Canadian breakthrough on scrubbing CO2 from the air | Carbon & Sustainability

The pilot plant in Canada

Carbon Engineering The pilot plant in Canada

Nonetheless, "We need enormous volumes of CO2 removal and to achieve that, we need accurate economic analysis and hard engineering data", said Julio Friedmann, CEO of Carbon Wrangler LLC and senior advisor at The Global Carbon Capture and Storage Institute.

United Nations reports indicate that governments may have to deploy such novel technologies this century to remove carbon from nature and bury it to limit global warming under the 2015 Paris climate agreement.

"Our low-carbon fuel is entirely compatible with any automobile, any truck, any airplane that exists today", He said.

Carbon Engineering is entering the race to suck carbon from the sky and turn it into automotive fuels.

"The carbon dioxide generated via direct air capture can be combined with sequestration for carbon removal, or it can enable the production of carbon-neutral hydrocarbons, which is a way to take low-priced carbon-free power sources like solar or wind and channel them into fuels that can be used to decarbonize the transportation sector", says lead author David Keith, founder and chief scientist of Carbon Engineering, a Canadian CO2-capture and clean fuels enterprise, and a professor of applied physics and public policy at Harvard University.

"If these aren't renewable fuels, what are?" said David Keith, professor of applied physics at Harvard University, lead author of the paper and principal in Carbon Engineering.

The British Columbia-based company has been working to bring down costs.

The company has also built a pilot operation to turn captured Carbon dioxide into a variety of liquid fuels, including gasoline, diesel, and jet fuel.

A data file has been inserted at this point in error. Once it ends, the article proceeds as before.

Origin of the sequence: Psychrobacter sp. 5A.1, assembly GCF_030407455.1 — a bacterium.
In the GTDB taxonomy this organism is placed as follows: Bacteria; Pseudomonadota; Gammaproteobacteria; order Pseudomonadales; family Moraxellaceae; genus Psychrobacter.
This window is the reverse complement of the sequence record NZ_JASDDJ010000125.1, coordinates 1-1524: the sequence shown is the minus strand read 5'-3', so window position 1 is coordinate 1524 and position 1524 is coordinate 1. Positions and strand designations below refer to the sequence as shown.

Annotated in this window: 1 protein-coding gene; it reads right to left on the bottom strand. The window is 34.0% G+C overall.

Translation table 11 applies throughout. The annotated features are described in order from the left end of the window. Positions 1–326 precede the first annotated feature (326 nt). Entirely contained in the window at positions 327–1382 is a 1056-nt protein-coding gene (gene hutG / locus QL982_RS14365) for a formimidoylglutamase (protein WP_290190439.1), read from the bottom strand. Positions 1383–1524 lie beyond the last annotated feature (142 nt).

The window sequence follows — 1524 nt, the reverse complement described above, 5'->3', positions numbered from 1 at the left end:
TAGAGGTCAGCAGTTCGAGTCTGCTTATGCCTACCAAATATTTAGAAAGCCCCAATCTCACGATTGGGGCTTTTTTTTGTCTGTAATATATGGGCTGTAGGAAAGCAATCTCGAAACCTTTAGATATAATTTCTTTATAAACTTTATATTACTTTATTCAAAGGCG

It costs Climeworks about $600 USA a tonne to remove carbon from the atmosphere.

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Carbon Engineering has published a peer-reviewed study showing that they can capture carbon for under $100 dollars a tonne.

"We're tapping into existing industrial equipment and then defining a new process and applying some unique chemistry to it", said Oldham. "Direct air capture" that removes the gas from ambient air has possible since the 1940s, but - at a cost estimated in 2011 to be as much as $1,000 per metric ton of Carbon dioxide - it has always been viewed as too expensive to be practical.

"Until you really can confirm the costs and performance at scale, you've always got to take those costs with a grain of salt", he says.

"We've bought the smallest scalable unit of each piece of technology we have". Prof Keith said that if their fuel gets the same subsidies as other carbon neutral approaches then they will be able to raise funds and build plants very quickly. Oldham said work is being done to reduce that.

Keith co-founded Carbon Engineering in 2009, when direct air capture was still on the fringes of industrial climate solutions.

He compared the idea of recycling atmospheric carbon into fuel to the idea of converting all the cars in the world, estimated at more than 1 billion, to electric and fueling them with electricity from renewable sources, which he said would be incredibly costly and disruptive.

That footprint would shrink further if the plant were all-electric. In the fuel cases, the carbon is essentially recycled and replaces fossil fuels pulled from the ground, hence the process is carbon neutral. "By making the fuel carbon neutral, the entire transportation sector can become carbon neutral without changing all of the infrastructure - we don't all have to get a new vehicle, we don't have to replace every gas station with an electric grid for charging".

Keith is also founder and chief scientist of Carbon Engineering, a Canadian firm that has been developing the technology. Doing that on a large scale would nearly surely require significant cost reductions, a high price on carbon, or other public policy support.

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